By Justin Morris, NCAT Regenerative Grazing Specialist, and Lee Rinehart, NCAT Sustainable Agriculture Specialist
Did you know that grazing practices could potentially enhance photosynthesis so that plants provide greater quantities of forage? Is it possible for weeds to provide equal or better nutrition than alfalfa? The second session of the National Center for Appropriate Technology’s (NCAT) four-part webinar series, Advanced Grazing for Regenerating Soils and Enhancing Animal Nutrition, addresses these questions by focusing on the plant side of the grazing equation.
This session starts with a discussion on how a disturbance can improve or degrade plant health and the health of a landscape, depending on the nature of the disturbance. Grazing is a disturbance with four dimensions: timing, duration, frequency, and intensity. Healthy pastures are more resilient to catastrophic events than unhealthy pastures. While catastrophic climatic events cause even the healthiest of pastures (green line) to drop in productivity, the drop doesn’t go as far or last as long compared to unhealthy pastures (red line), as shown in the graphic below.
We also talk about the process of photosynthesis to potentially enhance future plant health and productivity. Overgrazing—grazing a plant before it’s ready to be grazed—prevents plants from achieving a high level of photosynthesis, resulting in very low productivity. When livestock graze plants in the elongation phase, or phase II, plants recover faster from the prior grazing while pasture productivity, root mass, and root exudates increase. The key to prevent overgrazing is to ensure plants are fully recovered before grazing is re-initiated. Overgrazing in the fall is especially detrimental to the following year’s pasture productivity.
Next comes a discussion on how weeds can be valuable as they can access soil nutrients through a deeper, more extensive root system compared to grasses, they can be highly palatable and very nutritious, and they can contain medicinal compounds and dewormers to improve animal health. Weeds can also reduce compaction, remove excess nutrients, provide pollen and nectar for wildlife, and be a food source for birds and mammals. Weed management can happen in a variety of ways, such by focusing on increasing competition with a dense stand of grasses and forbs, delaying spring grazing to let the favorable forages establish well, beginning grazing early in the spring to graze young weeds and annuals like cheatgrass, and deferring grazing until the fall. Grazing severely (very close to the surface) greatly increases the time plants need to recover. Residual carbon above and below the soil surface feeds soil microorganisms, protects the soil from moisture loss, maintains leaf area for photosynthesis, and encourages soil aggregation. Bare ground, low residuals, and too short of a recovery period are invitations to weeds. All plants have toxins—it’s a matter of how much of the plant animals eat.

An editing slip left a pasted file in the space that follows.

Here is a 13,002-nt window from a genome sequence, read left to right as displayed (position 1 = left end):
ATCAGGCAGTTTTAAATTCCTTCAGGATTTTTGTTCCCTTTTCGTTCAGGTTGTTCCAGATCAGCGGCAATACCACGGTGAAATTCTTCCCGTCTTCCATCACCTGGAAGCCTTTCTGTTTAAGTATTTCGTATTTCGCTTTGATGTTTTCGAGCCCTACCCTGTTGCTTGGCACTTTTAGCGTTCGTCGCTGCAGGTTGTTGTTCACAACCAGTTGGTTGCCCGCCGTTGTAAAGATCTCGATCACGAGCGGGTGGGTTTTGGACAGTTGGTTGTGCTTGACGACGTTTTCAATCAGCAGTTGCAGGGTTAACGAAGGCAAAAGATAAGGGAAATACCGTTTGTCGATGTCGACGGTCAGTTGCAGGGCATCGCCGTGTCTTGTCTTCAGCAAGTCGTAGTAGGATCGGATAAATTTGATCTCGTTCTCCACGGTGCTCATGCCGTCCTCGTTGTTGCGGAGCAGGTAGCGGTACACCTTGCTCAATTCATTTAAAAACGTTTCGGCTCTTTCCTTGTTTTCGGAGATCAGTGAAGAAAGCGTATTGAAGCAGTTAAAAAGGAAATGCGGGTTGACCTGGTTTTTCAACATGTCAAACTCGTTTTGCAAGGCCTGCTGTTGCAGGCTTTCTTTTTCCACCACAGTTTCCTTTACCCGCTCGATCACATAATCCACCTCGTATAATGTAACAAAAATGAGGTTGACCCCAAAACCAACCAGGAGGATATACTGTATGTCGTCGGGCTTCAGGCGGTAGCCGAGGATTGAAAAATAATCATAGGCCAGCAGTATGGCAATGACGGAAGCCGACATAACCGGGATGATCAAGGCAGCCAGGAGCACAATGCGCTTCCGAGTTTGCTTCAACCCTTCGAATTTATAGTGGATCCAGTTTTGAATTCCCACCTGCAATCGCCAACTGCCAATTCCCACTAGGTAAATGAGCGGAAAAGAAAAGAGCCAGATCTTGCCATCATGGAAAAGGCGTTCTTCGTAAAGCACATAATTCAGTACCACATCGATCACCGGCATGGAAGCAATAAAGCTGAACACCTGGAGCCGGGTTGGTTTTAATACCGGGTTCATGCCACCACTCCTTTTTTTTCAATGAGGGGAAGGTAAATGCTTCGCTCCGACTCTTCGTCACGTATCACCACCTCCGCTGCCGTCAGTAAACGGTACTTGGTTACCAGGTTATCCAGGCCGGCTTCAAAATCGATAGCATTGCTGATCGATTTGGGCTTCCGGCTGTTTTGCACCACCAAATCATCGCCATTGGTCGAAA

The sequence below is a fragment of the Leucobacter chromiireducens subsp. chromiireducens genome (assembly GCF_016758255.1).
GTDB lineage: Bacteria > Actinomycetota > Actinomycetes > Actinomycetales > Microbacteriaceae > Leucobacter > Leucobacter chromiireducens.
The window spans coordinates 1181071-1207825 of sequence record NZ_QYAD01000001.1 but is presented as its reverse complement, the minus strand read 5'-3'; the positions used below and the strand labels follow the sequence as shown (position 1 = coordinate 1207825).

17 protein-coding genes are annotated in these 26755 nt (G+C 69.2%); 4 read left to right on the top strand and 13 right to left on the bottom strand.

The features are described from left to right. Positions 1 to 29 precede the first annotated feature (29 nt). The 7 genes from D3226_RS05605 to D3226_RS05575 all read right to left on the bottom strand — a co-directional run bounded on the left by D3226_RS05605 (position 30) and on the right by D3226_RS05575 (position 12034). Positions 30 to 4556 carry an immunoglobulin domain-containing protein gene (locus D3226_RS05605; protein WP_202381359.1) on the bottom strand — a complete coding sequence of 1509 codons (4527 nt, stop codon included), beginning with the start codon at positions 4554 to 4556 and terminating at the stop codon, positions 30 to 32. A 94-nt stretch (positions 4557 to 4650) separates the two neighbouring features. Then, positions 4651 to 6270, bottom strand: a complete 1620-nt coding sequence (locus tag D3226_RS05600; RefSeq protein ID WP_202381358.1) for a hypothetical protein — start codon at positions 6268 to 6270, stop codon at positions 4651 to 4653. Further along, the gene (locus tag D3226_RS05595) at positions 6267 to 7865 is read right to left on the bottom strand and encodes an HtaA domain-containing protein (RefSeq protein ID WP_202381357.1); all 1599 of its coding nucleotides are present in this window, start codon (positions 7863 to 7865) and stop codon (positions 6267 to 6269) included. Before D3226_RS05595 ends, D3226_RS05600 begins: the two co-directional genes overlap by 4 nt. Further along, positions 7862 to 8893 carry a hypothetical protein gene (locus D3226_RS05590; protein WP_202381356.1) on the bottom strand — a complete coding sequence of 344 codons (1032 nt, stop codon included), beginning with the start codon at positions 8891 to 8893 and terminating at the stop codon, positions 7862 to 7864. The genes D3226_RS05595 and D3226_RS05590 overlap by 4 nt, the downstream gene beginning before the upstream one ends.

The session concludes the session with a discussion on the different ways to determine forage yield and initial paddock size. Various methods are detailed, ranging from the simple, such as using a pasture or grazing stick, rising plate meter, or using historic hay yields, to the more complex and time-consuming clip-and-weigh method. There are several ways to determine forage yield and initial paddock size. Paddock size and number of paddocks can be determined easily using simple formulas. Shorter graze periods with longer recovery periods are the key to improving plant health and carrying capacity in environments receiving less than 20-inches of precipitation.
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This blog is produced by the National Center for Appropriate Technology through the ATTRA Sustainable Agriculture program, under a cooperative agreement with USDA Rural Development. ATTRA.NCAT.ORG.